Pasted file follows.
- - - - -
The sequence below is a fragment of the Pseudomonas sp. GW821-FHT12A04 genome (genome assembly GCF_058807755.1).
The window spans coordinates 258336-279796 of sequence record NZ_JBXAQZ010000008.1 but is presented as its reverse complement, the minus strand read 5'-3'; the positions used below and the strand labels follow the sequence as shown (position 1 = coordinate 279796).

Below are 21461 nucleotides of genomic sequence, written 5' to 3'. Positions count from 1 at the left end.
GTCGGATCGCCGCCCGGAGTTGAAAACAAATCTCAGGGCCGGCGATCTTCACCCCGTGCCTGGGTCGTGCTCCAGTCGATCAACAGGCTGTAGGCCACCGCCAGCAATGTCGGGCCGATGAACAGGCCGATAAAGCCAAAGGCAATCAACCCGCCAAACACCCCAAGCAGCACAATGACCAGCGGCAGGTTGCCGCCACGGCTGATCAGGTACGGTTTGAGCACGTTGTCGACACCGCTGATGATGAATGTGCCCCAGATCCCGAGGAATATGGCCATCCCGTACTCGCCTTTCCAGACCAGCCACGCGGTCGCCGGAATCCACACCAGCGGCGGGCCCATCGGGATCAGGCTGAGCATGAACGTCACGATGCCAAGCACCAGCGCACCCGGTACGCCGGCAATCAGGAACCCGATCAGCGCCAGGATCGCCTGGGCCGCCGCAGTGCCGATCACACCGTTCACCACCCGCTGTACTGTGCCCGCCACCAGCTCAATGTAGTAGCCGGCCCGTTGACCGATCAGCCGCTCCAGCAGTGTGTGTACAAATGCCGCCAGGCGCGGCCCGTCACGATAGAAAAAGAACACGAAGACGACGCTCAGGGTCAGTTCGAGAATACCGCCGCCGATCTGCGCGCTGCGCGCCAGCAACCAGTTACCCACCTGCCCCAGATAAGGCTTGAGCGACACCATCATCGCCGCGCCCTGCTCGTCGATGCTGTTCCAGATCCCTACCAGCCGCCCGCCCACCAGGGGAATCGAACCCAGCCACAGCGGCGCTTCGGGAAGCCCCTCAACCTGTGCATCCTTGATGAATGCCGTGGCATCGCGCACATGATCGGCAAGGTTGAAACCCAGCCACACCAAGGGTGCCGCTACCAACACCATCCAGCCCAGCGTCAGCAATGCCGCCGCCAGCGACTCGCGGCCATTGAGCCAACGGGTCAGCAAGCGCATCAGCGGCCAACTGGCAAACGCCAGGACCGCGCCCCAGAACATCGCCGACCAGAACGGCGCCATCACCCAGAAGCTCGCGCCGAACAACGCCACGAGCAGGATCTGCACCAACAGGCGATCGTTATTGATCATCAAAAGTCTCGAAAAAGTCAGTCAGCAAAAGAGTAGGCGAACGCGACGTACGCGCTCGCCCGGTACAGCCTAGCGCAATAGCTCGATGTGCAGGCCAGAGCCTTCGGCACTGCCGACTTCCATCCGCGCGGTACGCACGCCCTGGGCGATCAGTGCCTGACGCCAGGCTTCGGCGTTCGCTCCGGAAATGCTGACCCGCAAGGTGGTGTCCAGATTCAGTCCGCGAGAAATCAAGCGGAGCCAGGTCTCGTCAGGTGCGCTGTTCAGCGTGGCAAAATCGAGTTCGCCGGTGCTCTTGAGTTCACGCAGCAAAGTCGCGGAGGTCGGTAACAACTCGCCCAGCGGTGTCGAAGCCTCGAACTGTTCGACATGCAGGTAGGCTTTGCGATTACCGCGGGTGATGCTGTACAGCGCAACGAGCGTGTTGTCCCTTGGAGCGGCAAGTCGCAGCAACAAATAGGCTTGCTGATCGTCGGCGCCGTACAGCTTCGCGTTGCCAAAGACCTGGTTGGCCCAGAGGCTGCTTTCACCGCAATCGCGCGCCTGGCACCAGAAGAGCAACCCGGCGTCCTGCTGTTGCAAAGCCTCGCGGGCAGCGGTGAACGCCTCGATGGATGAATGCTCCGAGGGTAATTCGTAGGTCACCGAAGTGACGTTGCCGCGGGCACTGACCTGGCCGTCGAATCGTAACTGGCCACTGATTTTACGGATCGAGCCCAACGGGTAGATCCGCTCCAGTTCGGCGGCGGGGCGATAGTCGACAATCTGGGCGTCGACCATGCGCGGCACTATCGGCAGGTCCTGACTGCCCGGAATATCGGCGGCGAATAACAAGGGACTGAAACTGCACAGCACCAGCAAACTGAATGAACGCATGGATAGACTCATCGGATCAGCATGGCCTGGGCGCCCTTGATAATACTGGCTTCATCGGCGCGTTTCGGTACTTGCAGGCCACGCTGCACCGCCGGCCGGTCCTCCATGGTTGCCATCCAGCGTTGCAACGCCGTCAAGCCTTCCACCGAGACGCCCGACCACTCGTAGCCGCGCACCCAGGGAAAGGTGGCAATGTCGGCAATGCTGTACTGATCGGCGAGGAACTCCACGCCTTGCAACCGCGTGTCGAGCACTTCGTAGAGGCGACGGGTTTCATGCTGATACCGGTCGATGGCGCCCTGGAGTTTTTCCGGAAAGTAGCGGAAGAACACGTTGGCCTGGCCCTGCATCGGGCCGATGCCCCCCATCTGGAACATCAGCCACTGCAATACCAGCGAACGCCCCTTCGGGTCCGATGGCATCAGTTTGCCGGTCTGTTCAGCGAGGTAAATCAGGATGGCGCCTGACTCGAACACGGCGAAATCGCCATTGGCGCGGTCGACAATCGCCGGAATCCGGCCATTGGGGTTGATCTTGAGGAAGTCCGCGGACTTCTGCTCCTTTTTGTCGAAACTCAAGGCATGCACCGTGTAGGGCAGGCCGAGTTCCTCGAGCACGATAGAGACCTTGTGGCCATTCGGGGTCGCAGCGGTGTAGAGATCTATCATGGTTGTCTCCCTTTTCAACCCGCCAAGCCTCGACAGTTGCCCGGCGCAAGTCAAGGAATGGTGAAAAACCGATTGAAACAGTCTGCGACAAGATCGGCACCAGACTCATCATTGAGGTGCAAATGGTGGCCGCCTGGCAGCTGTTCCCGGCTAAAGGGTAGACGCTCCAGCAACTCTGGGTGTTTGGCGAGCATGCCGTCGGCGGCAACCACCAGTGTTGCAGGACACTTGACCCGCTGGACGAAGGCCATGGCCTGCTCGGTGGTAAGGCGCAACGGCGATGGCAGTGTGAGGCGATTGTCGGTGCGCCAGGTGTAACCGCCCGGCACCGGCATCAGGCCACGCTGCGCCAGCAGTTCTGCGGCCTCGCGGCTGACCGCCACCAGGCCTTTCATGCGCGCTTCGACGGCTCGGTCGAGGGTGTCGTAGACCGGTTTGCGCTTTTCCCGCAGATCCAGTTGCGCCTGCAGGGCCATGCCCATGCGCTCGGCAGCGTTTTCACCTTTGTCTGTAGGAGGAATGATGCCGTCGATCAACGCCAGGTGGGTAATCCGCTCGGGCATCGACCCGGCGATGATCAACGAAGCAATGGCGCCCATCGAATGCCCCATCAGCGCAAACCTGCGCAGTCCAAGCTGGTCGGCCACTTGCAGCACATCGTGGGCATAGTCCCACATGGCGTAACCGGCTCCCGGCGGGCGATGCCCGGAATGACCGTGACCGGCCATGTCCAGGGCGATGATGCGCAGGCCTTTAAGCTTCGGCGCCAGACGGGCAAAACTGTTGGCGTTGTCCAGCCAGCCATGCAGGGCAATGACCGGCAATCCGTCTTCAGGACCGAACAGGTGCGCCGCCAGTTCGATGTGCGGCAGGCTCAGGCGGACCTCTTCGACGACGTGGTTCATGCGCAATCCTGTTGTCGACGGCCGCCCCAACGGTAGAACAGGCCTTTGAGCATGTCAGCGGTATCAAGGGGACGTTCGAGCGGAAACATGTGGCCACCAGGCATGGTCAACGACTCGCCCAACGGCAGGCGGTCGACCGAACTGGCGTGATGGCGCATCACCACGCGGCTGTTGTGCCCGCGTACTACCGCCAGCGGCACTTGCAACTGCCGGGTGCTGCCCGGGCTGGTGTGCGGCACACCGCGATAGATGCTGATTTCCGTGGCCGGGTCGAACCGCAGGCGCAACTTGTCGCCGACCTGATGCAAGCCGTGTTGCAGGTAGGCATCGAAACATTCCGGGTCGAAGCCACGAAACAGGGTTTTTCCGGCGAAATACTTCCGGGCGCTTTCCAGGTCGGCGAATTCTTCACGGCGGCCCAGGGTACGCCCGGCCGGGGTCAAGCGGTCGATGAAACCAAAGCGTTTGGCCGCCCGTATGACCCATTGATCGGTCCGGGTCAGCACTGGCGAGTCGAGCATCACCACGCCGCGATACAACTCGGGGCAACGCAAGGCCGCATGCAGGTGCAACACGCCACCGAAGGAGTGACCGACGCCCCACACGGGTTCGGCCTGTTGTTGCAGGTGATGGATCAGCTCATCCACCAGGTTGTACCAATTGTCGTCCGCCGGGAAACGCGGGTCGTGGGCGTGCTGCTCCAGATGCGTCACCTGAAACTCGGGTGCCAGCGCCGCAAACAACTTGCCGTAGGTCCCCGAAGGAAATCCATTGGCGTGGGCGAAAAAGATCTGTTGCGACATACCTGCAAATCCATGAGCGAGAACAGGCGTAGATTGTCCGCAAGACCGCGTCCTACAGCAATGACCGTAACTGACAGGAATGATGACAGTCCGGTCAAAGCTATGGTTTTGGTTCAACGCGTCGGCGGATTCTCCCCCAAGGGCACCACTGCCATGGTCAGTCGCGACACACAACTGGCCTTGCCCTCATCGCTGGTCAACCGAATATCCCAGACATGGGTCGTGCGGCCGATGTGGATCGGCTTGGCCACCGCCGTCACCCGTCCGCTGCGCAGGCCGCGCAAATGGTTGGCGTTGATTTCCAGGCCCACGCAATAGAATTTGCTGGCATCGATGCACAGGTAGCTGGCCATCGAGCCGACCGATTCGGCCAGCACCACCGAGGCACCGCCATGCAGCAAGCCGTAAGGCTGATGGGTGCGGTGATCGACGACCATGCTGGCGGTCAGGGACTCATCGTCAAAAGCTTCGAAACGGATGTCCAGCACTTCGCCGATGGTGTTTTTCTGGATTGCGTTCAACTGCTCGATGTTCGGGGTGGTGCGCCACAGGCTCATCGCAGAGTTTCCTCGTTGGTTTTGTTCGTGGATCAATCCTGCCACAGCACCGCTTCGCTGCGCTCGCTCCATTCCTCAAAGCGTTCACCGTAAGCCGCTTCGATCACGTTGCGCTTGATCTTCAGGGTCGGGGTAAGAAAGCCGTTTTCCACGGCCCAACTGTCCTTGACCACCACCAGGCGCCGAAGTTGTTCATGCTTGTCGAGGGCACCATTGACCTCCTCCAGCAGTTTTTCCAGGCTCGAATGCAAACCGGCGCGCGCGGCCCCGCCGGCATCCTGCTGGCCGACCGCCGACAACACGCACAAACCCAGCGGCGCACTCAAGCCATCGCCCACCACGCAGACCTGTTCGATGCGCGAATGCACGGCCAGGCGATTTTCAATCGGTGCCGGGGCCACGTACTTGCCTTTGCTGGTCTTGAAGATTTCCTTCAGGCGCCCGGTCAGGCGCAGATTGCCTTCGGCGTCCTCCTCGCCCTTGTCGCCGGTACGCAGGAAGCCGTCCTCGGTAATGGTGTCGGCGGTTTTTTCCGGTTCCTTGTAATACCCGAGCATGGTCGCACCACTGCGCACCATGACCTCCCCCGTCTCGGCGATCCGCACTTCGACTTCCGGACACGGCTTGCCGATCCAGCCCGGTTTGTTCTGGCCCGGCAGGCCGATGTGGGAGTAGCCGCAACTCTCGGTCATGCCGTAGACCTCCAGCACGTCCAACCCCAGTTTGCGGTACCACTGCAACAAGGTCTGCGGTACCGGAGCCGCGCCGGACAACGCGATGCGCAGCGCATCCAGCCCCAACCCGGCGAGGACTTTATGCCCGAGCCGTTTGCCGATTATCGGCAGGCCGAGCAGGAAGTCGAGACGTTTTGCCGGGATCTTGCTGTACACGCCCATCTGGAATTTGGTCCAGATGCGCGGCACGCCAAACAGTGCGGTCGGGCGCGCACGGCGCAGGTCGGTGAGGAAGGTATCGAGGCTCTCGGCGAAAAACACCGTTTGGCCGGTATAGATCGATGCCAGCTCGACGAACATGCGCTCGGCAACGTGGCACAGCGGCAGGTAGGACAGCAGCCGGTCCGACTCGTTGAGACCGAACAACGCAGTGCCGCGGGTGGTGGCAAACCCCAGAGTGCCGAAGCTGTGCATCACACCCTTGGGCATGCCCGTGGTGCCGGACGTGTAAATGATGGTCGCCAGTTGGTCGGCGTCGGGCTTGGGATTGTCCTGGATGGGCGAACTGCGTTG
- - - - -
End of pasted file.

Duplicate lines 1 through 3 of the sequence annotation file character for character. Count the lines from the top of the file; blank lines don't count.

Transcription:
The sequence below is a fragment of the Pseudomonas sp. GW821-FHT12A04 genome (genome assembly GCF_058807755.1).
The window spans coordinates 258336-279796 of sequence record NZ_JBXAQZ010000008.1 but is presented as its reverse complement, the minus strand read 5'-3'; the positions used below and the strand labels follow the sequence as shown (position 1 = coordinate 279796).

Below are 21461 nucleotides of genomic sequence, written 5' to 3'. Positions count from 1 at the left end.